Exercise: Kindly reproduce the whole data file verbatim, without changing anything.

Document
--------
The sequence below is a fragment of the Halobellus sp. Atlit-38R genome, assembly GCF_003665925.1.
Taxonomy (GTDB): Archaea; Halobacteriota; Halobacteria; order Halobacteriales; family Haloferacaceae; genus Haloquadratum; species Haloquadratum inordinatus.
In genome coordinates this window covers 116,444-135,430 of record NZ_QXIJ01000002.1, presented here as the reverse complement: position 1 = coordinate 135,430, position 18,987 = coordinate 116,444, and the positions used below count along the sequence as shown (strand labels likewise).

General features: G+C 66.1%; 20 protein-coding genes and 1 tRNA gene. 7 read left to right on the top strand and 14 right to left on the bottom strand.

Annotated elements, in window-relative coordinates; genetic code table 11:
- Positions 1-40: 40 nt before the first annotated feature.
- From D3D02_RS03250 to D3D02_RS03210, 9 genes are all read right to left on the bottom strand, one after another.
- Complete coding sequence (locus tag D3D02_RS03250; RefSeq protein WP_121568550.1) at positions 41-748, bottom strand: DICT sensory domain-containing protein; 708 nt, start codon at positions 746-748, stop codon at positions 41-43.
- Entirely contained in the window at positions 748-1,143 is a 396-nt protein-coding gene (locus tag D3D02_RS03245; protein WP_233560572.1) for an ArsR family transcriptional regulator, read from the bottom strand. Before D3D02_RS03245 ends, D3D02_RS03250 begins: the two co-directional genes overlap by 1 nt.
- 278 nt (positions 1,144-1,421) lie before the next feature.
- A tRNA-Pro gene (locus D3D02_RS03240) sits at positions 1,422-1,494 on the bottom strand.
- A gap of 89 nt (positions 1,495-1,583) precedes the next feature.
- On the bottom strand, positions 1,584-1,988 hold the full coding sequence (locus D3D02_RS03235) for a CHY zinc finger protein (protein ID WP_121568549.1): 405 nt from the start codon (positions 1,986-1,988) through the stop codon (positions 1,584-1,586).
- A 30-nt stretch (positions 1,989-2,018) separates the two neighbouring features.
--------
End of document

The sequence below is a fragment of the Halobellus sp. Atlit-38R genome, assembly GCF_003665925.1.
Taxonomy (GTDB): Archaea; Halobacteriota; Halobacteria; order Halobacteriales; family Haloferacaceae; genus Haloquadratum; species Haloquadratum inordinatus.
In genome coordinates this window covers 116,444-135,430 of record NZ_QXIJ01000002.1, presented here as the reverse complement: position 1 = coordinate 135,430, position 18,987 = coordinate 116,444, and the positions used below count along the sequence as shown (strand labels likewise).

General features: G+C 66.1%; 20 protein-coding genes and 1 tRNA gene. 7 read left to right on the top strand and 14 right to left on the bottom strand.

Annotated elements, in window-relative coordinates; genetic code table 11:
- Positions 1-40: 40 nt before the first annotated feature.
- From D3D02_RS03250 to D3D02_RS03210, 9 genes are all read right to left on the bottom strand, one after another.
- Complete coding sequence (locus tag D3D02_RS03250; RefSeq protein WP_121568550.1) at positions 41-748, bottom strand: DICT sensory domain-containing protein; 708 nt, start codon at positions 746-748, stop codon at positions 41-43.
- Entirely contained in the window at positions 748-1,143 is a 396-nt protein-coding gene (locus tag D3D02_RS03245; protein WP_233560572.1) for an ArsR family transcriptional regulator, read from the bottom strand. Before D3D02_RS03245 ends, D3D02_RS03250 begins: the two co-directional genes overlap by 1 nt.
- 278 nt (positions 1,144-1,421) lie before the next feature.
- A tRNA-Pro gene (locus D3D02_RS03240) sits at positions 1,422-1,494 on the bottom strand.
- A gap of 89 nt (positions 1,495-1,583) precedes the next feature.
- On the bottom strand, positions 1,584-1,988 hold the full coding sequence (locus D3D02_RS03235) for a CHY zinc finger protein (protein ID WP_121568549.1): 405 nt from the start codon (positions 1,986-1,988) through the stop codon (positions 1,584-1,586).
- A 30-nt stretch (positions 1,989-2,018) separates the two neighbouring features.